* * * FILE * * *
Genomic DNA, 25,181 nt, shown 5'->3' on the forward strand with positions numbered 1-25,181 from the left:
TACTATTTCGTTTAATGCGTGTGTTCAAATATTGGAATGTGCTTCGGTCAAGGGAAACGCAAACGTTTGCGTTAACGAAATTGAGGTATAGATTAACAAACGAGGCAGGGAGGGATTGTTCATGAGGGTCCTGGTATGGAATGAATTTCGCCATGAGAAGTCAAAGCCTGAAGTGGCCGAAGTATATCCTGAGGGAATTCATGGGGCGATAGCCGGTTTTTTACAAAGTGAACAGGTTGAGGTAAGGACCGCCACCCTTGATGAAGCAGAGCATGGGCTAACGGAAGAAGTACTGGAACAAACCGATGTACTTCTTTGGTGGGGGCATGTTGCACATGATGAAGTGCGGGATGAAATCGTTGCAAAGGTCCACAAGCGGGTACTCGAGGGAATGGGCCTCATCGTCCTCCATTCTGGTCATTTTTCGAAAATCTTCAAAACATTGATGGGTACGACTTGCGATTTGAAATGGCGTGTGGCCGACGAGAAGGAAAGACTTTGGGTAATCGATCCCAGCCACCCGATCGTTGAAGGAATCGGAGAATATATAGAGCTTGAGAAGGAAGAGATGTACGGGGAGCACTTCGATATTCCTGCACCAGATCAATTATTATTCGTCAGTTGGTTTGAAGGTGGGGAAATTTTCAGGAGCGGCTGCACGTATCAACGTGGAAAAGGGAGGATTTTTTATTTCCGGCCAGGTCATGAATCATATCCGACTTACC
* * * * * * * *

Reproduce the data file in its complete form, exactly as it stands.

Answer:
Genomic DNA, 25,181 nt, shown 5'->3' on the forward strand with positions numbered 1-25,181 from the left:
TACTATTTCGTTTAATGCGTGTGTTCAAATATTGGAATGTGCTTCGGTCAAGGGAAACGCAAACGTTTGCGTTAACGAAATTGAGGTATAGATTAACAAACGAGGCAGGGAGGGATTGTTCATGAGGGTCCTGGTATGGAATGAATTTCGCCATGAGAAGTCAAAGCCTGAAGTGGCCGAAGTATATCCTGAGGGAATTCATGGGGCGATAGCCGGTTTTTTACAAAGTGAACAGGTTGAGGTAAGGACCGCCACCCTTGATGAAGCAGAGCATGGGCTAACGGAAGAAGTACTGGAACAAACCGATGTACTTCTTTGGTGGGGGCATGTTGCACATGATGAAGTGCGGGATGAAATCGTTGCAAAGGTCCACAAGCGGGTACTCGAGGGAATGGGCCTCATCGTCCTCCATTCTGGTCATTTTTCGAAAATCTTCAAAACATTGATGGGTACGACTTGCGATTTGAAATGGCGTGTGGCCGACGAGAAGGAAAGACTTTGGGTAATCGATCCCAGCCACCCGATCGTTGAAGGAATCGGAGAATATATAGAGCTTGAGAAGGAAGAGATGTACGGGGAGCACTTCGATATTCCTGCACCAGATCAATTATTATTCGTCAGTTGGTTTGAAGGTGGGGAAATTTTCAGGAGCGGCTGCACGTATCAACGTGGAAAAGGGAGGATTTTTTATTTCCGGCCAGGTCATGAATCATATCCGACTTACC